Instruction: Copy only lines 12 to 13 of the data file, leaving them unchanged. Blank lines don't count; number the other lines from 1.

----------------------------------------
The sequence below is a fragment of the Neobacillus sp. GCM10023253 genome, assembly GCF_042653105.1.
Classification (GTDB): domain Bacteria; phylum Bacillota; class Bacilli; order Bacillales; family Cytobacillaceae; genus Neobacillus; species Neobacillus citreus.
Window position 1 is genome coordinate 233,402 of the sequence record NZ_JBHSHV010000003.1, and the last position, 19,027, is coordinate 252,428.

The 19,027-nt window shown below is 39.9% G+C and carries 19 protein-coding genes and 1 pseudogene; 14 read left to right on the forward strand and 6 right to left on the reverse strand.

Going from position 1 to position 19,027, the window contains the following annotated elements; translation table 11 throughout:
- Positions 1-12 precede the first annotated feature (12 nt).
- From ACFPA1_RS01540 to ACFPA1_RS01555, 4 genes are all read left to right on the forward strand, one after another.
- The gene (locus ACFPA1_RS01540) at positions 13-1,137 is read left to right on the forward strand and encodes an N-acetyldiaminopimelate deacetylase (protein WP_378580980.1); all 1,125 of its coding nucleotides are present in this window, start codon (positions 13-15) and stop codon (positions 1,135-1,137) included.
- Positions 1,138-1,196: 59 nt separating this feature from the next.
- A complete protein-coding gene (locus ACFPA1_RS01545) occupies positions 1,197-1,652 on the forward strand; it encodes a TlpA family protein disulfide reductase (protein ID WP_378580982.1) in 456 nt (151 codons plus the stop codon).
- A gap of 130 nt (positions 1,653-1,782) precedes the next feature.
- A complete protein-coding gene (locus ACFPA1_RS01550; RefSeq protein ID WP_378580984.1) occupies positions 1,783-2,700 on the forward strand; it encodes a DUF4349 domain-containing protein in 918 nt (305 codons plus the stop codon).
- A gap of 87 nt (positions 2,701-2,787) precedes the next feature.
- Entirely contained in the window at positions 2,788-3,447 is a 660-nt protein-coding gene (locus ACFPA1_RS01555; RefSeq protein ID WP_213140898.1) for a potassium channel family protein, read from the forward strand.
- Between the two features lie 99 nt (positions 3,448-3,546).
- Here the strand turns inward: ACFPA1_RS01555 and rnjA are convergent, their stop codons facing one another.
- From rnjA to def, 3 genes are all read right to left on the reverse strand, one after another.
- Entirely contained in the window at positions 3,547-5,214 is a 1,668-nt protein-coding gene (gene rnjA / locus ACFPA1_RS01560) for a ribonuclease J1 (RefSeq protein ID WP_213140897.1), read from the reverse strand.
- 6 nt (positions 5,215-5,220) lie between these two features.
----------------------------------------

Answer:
- A complete protein-coding gene (locus ACFPA1_RS01550; RefSeq protein ID WP_378580984.1) occupies positions 1,783-2,700 on the forward strand; it encodes a DUF4349 domain-containing protein in 918 nt (305 codons plus the stop codon).
- A gap of 87 nt (positions 2,701-2,787) precedes the next feature.